One of the things that fascinates me about NASA’s early manned programs is the risks the organization took to achieve its goals. The Apollo Program is a great example: NASA had a goal, a time frame in which to achieve its goal, and a real need to succeed. The risks could be justified in the name of a successful end-of-decade lunar landing. But the organization also had the money needed to achieve such a technological feat – roughly 4 percent of the GDP in the mid-1960s instead of the less than 1 percent it has now. (Pictured, engineers and astronauts begin troubleshooting in the minutes after an explosion rocked Apollo 13. 1970.)
Still, it wasn’t just having enough money to run the tests needed to get the results. NASA made bold, daring decisions in the 60s. Since the end of Apollo, however, NASA has become more conservative in its approach to both manned spaceflight and unmanned planetary exploration. Continue reading “Spaceflight: Risky Business”
I’ve previously discussed NASA’s invention of a landing system for the Mercury program – with little time and almost no prior experience, engineers determined that splashdowns were the simplest and least risky method to bring an astronaut home. But, as I’ve also previously discussed, splashdowns were far from an ideal landing method; inherently dangerous to both astronaut and capsule alike. (Left, a half-scale Rogallo wing mated to a half-scale Gemini spacecraft. NASA Archives.)
NASA’s second-generation Gemini program opened the door for a change in landing methods. Though incepted in early 1962, work on the program began late in 1961 when the end-of-decade lunar landing goal was seemingly far away. Gemini, then, had a more open schedule at the outset, allowing engineers to undertake some major design changes. One of the first aspects of Mercury to go was splashdown. The original goals for Gemini stated that a pilot-controlled land landing was paramount. So the program began seeking an answer to the question of how to invent a land landing system. Continue reading “Bringing Down a New Bird: Landing Gemini”
Whenever anyone gets me talking about space and spaceflight, they invariably ask what got me started on ‘all of this space stuff’ in the first place. The short answer is Venus. I became captivated by the planet researching a second grade science project and my interest has continued growing from there. It is a planet, sometimes referred to as Earth’s twin but really more like the Earth turned inside out, that and I can see in the sky! But it’s never been the object that truly captivates me; it’s the hunt to learn about the object. Continue reading “Unraveling Venus”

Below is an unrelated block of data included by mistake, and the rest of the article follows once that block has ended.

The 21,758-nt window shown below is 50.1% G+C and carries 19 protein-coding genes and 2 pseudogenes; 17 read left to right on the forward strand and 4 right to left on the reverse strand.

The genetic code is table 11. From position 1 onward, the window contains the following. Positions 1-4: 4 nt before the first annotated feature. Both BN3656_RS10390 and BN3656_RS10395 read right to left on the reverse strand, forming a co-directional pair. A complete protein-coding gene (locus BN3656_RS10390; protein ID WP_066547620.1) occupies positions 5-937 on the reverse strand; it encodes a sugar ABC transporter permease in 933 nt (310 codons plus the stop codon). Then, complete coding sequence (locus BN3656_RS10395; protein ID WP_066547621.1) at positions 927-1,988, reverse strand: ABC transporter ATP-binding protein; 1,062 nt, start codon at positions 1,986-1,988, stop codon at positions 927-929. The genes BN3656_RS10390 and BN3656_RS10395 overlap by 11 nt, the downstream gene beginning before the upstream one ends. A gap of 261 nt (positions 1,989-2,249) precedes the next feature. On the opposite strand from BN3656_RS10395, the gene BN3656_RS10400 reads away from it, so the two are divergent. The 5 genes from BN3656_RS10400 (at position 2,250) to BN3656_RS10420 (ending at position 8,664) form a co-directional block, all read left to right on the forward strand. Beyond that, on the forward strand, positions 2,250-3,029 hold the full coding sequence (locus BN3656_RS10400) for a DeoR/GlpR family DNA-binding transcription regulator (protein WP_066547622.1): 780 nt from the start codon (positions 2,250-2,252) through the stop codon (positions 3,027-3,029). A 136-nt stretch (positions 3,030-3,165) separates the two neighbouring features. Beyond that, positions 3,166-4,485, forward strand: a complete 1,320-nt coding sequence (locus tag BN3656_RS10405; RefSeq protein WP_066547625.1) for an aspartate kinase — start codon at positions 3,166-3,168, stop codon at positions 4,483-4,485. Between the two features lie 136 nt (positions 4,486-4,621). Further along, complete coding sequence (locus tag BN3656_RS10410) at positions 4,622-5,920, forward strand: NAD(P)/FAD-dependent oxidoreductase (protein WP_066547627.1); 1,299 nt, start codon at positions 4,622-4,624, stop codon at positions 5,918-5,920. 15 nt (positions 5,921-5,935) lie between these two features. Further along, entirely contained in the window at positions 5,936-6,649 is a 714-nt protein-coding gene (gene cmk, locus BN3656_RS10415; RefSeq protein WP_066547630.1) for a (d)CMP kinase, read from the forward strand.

In a previous post, I talked about how NASA designed the perfect astronaut – the qualities that were considered vital in selecting the first generation Mercury astronauts. The Soviet Space Program was no different. The organization held its candidates to an equally stringent set of standards as well as a host of unspoken ideal qualities. A cursory look at the Mercury Astronaut selection and the first Soviet Cosmonaut selection reveal two greatly similar processes. But of course, different countries with different resources use different methods. Unsurprisingly, the Soviet Union’s selection and training prior to selecting Yuri Gagarin as its first cosmonaut differs from NASA’s, and some of the main differences between programs are fairly striking. When compared, the agenda of both nations are evident as they determined which man (or men) would represent them as the space age began. So, what makes the perfect Cosmonaut? (Left are three images of the first spacewalk, Cosmonaut Alexei Leonov. 1964.) Continue reading “Designing the Perfect Cosmonaut”